Software predicts terrorist risk
London - Terrorists do not strike at random, and now a computer program can calculate the risk of an attack on behalf of the business sector with a particular vested interest in the issue: insurers.
"We don't agree with their ends, but they are not madmen. They have a logic, we can understand it," said Andrew Coburn, director of the terrorism department of Risk Management Solutions (RMS), a risk modelling agency specialising in disasters.
Coburn and his 40-member team at RMS map the logic of terrorist attacks, converting statistical, historical, military, geographical and industrial data and advice from defence experts into trends, graphs and ratios.
The result is a computer program, now in its fourth edition, that gives subscribers an estimate of the risk of having to provide insurance cover for a terrorist attack in 228 countries.
In the case of the cities most at risk of being targeted, it can give an estimate based on individual streets or buildings. Clients enter into the software the co-ordinates of the buildings they insure for terrorism.
"We run the analysis and tell them: if you have a bomb of, say, two tons in this location, the cost to you would be $10m(about R66.8m)," Coburn said.
"We use statistical patterns of risk. We look at the intentions of the terrorists: they tell us a lot about their intentions, we have to listen. They publish, they tell us their reasons" he added. "We know what they are trying to achieve."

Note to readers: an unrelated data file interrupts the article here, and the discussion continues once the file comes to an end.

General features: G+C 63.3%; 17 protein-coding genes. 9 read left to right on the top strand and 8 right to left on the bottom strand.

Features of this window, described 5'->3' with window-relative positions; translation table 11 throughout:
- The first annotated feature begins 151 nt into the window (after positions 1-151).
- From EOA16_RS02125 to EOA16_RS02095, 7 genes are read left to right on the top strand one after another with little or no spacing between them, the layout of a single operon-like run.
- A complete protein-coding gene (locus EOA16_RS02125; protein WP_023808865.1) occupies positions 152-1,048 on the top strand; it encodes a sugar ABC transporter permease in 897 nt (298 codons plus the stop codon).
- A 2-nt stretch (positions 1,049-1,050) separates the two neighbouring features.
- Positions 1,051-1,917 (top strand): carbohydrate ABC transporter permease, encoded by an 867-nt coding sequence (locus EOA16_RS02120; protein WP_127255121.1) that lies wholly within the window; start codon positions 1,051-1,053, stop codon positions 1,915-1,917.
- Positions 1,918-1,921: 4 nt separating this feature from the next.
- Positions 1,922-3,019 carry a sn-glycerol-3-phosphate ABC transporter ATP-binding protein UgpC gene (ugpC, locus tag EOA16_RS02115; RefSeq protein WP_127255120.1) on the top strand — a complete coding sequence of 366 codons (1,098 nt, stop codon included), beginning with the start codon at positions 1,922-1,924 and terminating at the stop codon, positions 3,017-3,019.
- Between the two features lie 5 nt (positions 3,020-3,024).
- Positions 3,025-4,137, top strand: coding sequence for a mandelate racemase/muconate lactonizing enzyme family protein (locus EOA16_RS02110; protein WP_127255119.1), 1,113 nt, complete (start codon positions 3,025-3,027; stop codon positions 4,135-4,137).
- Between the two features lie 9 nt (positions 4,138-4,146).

The system aims to give insurers data for setting the prices they charge clients and also to alert them if they pass a certain threshold of risk of a terrorist incident in places particularly prone to attacks.
According to RMS, the six top European "hot spots", representing the risk of maximum pay-outs following a terrorist attack, are all in central London. After these, the seventh highest on the list is the second arrondissement, or borough, of central Paris.
Worldwide, Manhattan ranks among the most high-risk places, containing five of the locations most prone to attacks.
RMS estimates there is a 3.5 in 100 chance of a chemical, biological or nuclear attack somewhere in the next 12 months.
The organisation began in 1989 at Stanford University, San Francisco, with the idea of using computer technology to quantify earthquake risks by combining data on the position of fault lines, materials resistance and population density.
This first "risk model" was then adapted to hurricanes, cyclones, floods and other natural disasters.
In the weeks following September 11, 2001, RMS received its first requests from US insurance companies faced with a bill of $32bn (about R213bn) following the terrorist attacks. A year later, the first "US Terrorism Risk Model" was ready.